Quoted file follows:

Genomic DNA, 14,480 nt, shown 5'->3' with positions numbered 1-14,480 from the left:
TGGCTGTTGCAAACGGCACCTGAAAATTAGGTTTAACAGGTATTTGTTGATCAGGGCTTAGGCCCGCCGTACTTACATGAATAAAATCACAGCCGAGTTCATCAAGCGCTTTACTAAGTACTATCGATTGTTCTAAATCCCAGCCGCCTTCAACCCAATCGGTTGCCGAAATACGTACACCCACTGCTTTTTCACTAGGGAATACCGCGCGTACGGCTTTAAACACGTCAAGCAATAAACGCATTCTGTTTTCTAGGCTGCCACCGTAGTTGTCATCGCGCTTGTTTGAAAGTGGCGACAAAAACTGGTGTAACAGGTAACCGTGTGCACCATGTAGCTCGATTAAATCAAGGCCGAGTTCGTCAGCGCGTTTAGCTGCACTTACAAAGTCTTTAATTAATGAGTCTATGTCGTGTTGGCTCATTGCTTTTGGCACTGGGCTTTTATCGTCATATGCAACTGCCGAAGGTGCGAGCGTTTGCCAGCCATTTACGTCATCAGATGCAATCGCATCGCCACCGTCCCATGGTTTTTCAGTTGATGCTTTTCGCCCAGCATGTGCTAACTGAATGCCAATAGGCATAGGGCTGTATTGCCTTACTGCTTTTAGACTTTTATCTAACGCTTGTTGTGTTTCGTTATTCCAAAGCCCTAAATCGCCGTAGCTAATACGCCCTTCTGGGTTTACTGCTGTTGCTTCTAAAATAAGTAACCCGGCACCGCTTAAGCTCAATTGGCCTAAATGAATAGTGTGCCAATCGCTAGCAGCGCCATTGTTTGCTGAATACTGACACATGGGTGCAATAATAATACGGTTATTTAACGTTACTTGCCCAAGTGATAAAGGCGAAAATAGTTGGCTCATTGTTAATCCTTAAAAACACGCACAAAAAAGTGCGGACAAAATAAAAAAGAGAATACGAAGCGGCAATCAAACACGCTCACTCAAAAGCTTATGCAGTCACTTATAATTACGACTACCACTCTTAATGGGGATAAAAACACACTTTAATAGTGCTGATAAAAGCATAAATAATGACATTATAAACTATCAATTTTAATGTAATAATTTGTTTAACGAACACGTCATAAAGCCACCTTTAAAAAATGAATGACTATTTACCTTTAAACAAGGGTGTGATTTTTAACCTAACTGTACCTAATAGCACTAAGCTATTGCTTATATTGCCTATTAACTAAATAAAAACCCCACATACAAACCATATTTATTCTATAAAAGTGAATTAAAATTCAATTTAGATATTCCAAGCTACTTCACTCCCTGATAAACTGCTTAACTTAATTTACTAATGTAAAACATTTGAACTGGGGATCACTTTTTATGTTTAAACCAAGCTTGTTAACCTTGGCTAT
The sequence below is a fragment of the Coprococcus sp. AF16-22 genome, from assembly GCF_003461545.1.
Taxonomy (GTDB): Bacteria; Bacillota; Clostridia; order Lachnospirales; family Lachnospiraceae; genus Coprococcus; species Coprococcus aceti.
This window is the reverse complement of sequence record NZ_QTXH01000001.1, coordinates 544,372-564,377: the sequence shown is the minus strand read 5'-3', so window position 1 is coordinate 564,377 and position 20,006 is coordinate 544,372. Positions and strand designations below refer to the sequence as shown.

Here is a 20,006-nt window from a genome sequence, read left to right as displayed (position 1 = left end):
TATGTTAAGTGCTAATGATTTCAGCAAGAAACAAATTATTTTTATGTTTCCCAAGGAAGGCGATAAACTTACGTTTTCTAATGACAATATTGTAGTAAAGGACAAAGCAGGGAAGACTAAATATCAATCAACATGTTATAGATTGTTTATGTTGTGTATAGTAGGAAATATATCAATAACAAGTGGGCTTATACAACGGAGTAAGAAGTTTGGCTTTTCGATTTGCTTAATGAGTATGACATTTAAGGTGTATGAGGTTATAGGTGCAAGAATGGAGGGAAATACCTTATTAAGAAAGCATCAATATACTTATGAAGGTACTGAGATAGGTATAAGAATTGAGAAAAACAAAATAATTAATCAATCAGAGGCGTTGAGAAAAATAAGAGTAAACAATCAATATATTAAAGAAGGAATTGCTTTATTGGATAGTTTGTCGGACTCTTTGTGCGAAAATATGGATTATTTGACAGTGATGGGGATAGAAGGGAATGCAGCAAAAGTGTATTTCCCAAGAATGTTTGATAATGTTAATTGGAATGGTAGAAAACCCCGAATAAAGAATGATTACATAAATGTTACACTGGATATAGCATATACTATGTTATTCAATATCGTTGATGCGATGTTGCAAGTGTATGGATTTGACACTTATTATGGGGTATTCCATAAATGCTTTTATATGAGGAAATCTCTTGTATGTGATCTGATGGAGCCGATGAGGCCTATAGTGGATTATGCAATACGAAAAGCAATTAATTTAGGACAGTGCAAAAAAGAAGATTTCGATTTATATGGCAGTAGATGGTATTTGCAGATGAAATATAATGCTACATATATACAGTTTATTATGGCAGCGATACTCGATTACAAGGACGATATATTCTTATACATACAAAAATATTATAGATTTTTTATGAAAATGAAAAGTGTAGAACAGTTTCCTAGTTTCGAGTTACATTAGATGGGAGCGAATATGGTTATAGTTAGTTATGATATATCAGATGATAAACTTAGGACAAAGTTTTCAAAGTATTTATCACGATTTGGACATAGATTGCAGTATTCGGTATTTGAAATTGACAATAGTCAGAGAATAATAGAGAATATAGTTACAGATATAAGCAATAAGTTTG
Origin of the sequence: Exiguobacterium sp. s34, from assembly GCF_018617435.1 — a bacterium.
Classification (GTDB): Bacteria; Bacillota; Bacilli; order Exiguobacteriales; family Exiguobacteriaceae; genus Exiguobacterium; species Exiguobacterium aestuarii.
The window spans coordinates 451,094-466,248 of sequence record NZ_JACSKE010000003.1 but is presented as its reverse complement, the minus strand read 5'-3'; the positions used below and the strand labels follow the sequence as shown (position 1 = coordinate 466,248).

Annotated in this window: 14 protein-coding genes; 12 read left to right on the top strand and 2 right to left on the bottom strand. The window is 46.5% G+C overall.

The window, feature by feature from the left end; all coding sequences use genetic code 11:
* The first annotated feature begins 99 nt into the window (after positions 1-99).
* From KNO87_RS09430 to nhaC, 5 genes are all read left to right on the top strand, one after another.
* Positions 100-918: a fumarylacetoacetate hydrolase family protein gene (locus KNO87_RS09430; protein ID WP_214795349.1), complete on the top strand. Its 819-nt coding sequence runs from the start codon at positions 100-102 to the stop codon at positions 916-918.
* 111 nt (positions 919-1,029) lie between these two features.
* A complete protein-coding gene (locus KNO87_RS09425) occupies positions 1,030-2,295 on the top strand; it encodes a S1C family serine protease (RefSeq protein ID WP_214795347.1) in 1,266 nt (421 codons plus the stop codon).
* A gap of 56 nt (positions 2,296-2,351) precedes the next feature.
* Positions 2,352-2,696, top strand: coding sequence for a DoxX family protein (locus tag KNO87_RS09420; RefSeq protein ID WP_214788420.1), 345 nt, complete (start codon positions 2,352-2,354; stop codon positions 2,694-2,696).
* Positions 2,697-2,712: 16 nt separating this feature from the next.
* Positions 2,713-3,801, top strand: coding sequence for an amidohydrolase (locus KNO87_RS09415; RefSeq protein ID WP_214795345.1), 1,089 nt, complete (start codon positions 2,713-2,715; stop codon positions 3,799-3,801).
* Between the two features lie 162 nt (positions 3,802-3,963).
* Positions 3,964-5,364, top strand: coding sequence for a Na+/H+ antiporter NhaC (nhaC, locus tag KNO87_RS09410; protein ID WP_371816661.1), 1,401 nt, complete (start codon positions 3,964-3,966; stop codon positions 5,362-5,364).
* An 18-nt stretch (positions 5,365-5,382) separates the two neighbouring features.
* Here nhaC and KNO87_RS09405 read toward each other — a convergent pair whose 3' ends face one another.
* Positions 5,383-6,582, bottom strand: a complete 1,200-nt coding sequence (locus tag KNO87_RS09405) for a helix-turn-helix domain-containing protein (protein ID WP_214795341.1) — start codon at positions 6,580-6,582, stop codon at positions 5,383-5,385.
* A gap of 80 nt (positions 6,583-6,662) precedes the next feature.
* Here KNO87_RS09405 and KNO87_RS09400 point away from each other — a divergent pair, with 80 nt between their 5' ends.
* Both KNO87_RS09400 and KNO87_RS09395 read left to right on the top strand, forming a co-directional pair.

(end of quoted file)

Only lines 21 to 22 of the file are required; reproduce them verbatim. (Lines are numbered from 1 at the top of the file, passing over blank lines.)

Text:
* Positions 2,713-3,801, top strand: coding sequence for an amidohydrolase (locus KNO87_RS09415; RefSeq protein ID WP_214795345.1), 1,089 nt, complete (start codon positions 2,713-2,715; stop codon positions 3,799-3,801).
* Between the two features lie 162 nt (positions 3,802-3,963).